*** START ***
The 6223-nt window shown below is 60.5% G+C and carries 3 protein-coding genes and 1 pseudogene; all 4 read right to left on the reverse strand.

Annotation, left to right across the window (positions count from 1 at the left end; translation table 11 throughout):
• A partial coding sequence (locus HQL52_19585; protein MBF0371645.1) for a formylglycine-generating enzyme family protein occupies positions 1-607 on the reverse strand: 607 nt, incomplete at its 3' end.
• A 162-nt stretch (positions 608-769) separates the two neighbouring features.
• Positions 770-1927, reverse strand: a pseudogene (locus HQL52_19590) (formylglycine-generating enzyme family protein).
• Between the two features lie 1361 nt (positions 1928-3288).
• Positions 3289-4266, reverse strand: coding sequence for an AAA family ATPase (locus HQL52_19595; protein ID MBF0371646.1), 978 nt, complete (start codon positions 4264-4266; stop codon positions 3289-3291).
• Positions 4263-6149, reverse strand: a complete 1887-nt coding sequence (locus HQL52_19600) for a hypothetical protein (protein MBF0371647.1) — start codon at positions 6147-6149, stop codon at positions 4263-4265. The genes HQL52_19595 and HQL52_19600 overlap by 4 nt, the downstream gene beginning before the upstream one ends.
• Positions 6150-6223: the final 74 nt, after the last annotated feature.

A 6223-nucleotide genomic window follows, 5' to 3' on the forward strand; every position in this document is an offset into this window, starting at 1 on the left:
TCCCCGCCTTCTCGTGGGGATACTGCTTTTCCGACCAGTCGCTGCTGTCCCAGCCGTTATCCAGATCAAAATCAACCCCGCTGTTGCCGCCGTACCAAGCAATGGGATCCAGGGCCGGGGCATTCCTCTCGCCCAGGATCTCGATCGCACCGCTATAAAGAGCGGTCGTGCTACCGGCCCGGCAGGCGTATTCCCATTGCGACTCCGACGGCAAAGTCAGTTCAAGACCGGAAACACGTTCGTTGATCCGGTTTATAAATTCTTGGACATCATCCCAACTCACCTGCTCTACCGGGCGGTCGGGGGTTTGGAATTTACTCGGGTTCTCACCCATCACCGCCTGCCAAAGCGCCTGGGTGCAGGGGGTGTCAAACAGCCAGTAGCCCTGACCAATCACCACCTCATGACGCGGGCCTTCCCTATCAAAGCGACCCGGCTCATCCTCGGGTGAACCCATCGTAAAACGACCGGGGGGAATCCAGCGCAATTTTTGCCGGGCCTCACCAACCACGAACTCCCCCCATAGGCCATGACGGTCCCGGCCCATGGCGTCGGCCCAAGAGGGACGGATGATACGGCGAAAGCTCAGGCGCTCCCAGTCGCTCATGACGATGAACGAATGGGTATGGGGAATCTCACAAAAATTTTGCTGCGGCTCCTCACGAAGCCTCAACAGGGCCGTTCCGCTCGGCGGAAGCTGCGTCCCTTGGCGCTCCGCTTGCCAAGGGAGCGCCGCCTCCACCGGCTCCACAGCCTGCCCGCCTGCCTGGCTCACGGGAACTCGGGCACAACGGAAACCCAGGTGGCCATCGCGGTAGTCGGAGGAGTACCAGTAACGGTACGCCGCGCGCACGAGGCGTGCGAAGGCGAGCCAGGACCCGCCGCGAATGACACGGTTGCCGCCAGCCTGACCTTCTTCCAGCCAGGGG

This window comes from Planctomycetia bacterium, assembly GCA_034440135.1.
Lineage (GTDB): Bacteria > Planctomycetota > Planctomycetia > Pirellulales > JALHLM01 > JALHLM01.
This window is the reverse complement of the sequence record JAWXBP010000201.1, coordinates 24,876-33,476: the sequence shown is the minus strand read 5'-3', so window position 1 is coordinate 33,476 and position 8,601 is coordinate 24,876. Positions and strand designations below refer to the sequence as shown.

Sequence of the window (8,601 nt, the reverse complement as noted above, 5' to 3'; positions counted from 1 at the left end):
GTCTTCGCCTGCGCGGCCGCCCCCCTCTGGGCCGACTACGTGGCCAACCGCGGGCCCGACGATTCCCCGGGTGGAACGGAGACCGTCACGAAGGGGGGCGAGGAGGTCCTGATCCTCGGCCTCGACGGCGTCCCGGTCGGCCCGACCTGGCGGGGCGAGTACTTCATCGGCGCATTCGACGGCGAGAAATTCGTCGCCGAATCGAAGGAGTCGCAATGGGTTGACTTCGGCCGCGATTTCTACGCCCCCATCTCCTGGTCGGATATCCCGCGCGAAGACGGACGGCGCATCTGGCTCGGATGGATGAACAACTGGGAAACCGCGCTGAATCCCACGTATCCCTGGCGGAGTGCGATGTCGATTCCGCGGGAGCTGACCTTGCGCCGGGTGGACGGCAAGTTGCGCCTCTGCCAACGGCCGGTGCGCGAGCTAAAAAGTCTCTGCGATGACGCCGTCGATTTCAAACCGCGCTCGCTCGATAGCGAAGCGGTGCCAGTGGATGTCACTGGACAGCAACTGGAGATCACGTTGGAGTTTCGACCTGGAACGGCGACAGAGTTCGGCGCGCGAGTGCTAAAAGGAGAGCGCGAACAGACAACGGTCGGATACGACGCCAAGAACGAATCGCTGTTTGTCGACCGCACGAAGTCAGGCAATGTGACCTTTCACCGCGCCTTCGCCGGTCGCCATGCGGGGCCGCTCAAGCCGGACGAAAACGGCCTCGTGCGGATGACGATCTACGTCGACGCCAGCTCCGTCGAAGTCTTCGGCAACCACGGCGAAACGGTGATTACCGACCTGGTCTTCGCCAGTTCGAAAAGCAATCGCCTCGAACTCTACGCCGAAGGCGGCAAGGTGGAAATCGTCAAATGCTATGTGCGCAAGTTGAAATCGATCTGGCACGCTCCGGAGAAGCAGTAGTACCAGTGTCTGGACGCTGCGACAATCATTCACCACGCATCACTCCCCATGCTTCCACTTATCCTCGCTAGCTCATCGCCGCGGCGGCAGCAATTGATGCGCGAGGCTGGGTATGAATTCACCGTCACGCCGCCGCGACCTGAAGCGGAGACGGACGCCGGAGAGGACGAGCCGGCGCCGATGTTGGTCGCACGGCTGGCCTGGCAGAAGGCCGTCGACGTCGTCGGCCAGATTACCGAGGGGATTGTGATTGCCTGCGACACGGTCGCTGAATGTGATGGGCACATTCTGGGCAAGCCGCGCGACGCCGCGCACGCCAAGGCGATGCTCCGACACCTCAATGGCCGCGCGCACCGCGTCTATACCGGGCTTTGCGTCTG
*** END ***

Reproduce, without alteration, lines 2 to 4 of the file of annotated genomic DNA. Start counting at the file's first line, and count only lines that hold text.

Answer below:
Annotation, left to right across the window (positions count from 1 at the left end; translation table 11 throughout):
• A partial coding sequence (locus HQL52_19585; protein MBF0371645.1) for a formylglycine-generating enzyme family protein occupies positions 1-607 on the reverse strand: 607 nt, incomplete at its 3' end.
• A 162-nt stretch (positions 608-769) separates the two neighbouring features.